The mirrors and their brackets are conventional. The horizon mirror is fully silvered, but there is adequate overlap of the direct and reflected images when viewed through the 4 x 25 mm Galilean telescope; though the field of view is somewhat restricted, I found no difficulty in finding the sun, though with star sights the story might be very different.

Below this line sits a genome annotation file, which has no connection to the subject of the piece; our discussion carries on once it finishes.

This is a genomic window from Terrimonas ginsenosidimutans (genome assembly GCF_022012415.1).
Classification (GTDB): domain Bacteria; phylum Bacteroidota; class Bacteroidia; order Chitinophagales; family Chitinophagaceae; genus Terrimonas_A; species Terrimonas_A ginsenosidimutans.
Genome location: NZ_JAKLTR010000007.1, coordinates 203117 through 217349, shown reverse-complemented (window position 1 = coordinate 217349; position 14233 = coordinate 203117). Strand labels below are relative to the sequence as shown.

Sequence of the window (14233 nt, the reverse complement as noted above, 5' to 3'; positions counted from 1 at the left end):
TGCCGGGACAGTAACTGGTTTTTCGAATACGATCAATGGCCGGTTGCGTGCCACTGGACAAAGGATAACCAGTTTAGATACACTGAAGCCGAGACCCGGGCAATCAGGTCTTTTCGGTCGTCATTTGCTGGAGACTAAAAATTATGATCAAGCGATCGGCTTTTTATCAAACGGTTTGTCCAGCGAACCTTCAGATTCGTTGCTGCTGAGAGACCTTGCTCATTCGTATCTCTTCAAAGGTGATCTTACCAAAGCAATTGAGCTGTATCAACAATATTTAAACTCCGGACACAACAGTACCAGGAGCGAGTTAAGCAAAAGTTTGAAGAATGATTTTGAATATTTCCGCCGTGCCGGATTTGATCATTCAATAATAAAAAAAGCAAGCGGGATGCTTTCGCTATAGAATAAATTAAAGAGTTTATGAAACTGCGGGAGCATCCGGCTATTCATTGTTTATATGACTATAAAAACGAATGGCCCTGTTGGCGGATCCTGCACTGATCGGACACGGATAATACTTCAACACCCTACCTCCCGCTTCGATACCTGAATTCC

I have not been able to discover for whom this instrument was intended. Its small size and simplicity suggests it might have been aimed at yachtsmen, for whom storage space may be at a premium. It may also have found the occasional sale among surveyors and explorers. A merchant marine officer is unlikely to have wished to be seen using anything other than a full-sized instrument. It came to me without a case. Monsieur Hervé Le Bot has kindly provided me with a photograph of the case interior, which is shown in Figure 11. Unusually, the sextant is stowed in its case upright, in a socket which accepts the hexagonal handle and which has cheeks to prevent it from rotating.